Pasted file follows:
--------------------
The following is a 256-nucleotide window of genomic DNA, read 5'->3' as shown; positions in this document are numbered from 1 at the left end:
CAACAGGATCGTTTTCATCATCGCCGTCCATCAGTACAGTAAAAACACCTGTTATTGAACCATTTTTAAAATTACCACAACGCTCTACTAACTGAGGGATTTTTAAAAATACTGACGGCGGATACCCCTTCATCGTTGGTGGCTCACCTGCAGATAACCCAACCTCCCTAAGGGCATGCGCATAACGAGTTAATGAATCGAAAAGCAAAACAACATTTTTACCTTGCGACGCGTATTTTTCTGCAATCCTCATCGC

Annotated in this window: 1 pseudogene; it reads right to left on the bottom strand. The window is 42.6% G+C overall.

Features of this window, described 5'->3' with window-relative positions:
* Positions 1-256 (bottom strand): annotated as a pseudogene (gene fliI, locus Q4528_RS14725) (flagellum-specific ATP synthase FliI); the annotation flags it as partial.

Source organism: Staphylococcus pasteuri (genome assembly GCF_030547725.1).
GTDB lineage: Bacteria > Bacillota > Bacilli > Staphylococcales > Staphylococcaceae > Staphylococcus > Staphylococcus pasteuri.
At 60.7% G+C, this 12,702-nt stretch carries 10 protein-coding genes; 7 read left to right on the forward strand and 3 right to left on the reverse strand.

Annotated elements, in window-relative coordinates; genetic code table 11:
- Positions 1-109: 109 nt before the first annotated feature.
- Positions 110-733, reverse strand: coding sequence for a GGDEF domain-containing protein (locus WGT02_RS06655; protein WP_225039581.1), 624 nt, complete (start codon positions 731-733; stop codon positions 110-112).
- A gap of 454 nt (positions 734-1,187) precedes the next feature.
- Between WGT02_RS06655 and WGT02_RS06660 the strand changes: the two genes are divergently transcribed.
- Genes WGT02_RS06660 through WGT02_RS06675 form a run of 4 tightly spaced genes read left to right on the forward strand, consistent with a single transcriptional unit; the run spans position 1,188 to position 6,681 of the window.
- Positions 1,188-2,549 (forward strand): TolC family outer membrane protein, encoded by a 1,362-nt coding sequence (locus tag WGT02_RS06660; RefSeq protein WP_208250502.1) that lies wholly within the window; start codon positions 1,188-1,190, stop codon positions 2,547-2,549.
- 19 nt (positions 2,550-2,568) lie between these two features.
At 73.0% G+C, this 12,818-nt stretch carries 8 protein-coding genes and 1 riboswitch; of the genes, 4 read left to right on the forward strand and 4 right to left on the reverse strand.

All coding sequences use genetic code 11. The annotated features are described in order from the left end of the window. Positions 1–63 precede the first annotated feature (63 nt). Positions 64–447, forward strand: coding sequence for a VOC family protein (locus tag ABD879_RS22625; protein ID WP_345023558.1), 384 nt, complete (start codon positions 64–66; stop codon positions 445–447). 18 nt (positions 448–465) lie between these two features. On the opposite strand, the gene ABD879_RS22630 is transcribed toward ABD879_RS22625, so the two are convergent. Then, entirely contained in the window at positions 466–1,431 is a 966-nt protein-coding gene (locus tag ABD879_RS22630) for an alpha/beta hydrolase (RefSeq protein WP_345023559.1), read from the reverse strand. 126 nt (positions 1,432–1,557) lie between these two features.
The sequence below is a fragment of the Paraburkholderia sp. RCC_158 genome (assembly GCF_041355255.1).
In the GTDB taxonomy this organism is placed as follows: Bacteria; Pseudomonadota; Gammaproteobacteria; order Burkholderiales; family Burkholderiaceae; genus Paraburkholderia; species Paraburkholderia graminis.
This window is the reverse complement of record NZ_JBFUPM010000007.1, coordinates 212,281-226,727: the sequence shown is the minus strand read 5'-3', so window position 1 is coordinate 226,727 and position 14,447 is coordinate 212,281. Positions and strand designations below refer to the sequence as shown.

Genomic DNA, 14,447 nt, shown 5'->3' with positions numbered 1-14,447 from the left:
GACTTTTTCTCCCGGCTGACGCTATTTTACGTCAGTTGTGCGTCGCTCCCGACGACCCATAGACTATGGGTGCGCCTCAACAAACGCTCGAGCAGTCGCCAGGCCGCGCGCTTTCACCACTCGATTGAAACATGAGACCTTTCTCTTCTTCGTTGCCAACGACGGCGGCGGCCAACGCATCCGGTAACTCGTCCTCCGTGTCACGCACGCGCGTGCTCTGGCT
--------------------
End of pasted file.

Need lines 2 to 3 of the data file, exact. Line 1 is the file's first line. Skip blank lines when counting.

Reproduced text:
CAACAGGATCGTTTTCATCATCGCCGTCCATCAGTACAGTAAAAACACCTGTTATTGAACCATTTTTAAAATTACCACAACGCTCTACTAACTGAGGGATTTTTAAAAATACTGACGGCGGATACCCCTTCATCGTTGGTGGCTCACCTGCAGATAACCCAACCTCCCTAAGGGCATGCGCATAACGAGTTAATGAATCGAAAAGCAAAACAACATTTTTACCTTGCGACGCGTATTTTTCTGCAATCCTCATCGC

Annotated in this window: 1 pseudogene; it reads right to left on the bottom strand. The window is 42.6% G+C overall.